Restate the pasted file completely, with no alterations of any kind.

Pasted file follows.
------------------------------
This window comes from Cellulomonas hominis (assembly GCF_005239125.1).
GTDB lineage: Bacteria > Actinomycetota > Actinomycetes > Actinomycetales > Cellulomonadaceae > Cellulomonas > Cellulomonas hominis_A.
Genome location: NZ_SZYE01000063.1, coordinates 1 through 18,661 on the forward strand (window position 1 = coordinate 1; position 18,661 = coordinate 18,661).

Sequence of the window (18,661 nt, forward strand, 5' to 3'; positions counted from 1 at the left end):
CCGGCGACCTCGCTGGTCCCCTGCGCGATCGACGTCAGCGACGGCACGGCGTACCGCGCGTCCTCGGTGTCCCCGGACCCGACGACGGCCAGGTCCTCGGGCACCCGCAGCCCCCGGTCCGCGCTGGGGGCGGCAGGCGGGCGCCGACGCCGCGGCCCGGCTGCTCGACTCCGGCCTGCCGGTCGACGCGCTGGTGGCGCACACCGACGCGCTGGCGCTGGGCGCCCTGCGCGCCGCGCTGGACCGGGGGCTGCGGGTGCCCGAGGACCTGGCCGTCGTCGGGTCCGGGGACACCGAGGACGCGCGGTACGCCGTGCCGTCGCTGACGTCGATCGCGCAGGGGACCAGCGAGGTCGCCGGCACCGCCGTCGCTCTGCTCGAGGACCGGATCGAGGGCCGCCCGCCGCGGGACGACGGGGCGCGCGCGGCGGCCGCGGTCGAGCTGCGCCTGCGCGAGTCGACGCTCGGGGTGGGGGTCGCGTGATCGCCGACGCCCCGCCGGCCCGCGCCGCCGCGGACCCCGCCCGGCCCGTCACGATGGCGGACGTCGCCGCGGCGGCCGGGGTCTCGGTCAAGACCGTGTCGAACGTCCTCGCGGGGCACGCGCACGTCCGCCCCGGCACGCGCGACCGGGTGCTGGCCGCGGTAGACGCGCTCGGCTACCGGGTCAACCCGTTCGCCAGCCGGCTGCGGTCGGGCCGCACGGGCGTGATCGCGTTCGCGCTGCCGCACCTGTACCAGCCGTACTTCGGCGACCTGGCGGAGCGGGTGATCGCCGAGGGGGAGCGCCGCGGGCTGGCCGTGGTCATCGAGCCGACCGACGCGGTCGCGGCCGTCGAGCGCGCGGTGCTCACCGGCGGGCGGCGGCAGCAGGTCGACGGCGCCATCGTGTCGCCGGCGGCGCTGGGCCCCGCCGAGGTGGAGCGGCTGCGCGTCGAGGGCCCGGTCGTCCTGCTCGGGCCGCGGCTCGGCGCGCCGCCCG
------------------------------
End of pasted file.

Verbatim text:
This window comes from Cellulomonas hominis (assembly GCF_005239125.1).
GTDB lineage: Bacteria > Actinomycetota > Actinomycetes > Actinomycetales > Cellulomonadaceae > Cellulomonas > Cellulomonas hominis_A.
Genome location: NZ_SZYE01000063.1, coordinates 1 through 18,661 on the forward strand (window position 1 = coordinate 1; position 18,661 = coordinate 18,661).

Sequence of the window (18,661 nt, forward strand, 5' to 3'; positions counted from 1 at the left end):
CCGGCGACCTCGCTGGTCCCCTGCGCGATCGACGTCAGCGACGGCACGGCGTACCGCGCGTCCTCGGTGTCCCCGGACCCGACGACGGCCAGGTCCTCGGGCACCCGCAGCCCCCGGTCCGCGCTGGGGGCGGCAGGCGGGCGCCGACGCCGCGGCCCGGCTGCTCGACTCCGGCCTGCCGGTCGACGCGCTGGTGGCGCACACCGACGCGCTGGCGCTGGGCGCCCTGCGCGCCGCGCTGGACCGGGGGCTGCGGGTGCCCGAGGACCTGGCCGTCGTCGGGTCCGGGGACACCGAGGACGCGCGGTACGCCGTGCCGTCGCTGACGTCGATCGCGCAGGGGACCAGCGAGGTCGCCGGCACCGCCGTCGCTCTGCTCGAGGACCGGATCGAGGGCCGCCCGCCGCGGGACGACGGGGCGCGCGCGGCGGCCGCGGTCGAGCTGCGCCTGCGCGAGTCGACGCTCGGGGTGGGGGTCGCGTGATCGCCGACGCCCCGCCGGCCCGCGCCGCCGCGGACCCCGCCCGGCCCGTCACGATGGCGGACGTCGCCGCGGCGGCCGGGGTCTCGGTCAAGACCGTGTCGAACGTCCTCGCGGGGCACGCGCACGTCCGCCCCGGCACGCGCGACCGGGTGCTGGCCGCGGTAGACGCGCTCGGCTACCGGGTCAACCCGTTCGCCAGCCGGCTGCGGTCGGGCCGCACGGGCGTGATCGCGTTCGCGCTGCCGCACCTGTACCAGCCGTACTTCGGCGACCTGGCGGAGCGGGTGATCGCCGAGGGGGAGCGCCGCGGGCTGGCCGTGGTCATCGAGCCGACCGACGCGGTCGCGGCCGTCGAGCGCGCGGTGCTCACCGGCGGGCGGCGGCAGCAGGTCGACGGCGCCATCGTGTCGCCGGCGGCGCTGGGCCCCGCCGAGGTGGAGCGGCTGCGCGTCGAGGGCCCGGTCGTCCTGCTCGGGCCGCGGCTCGGCGCGCCGCCCG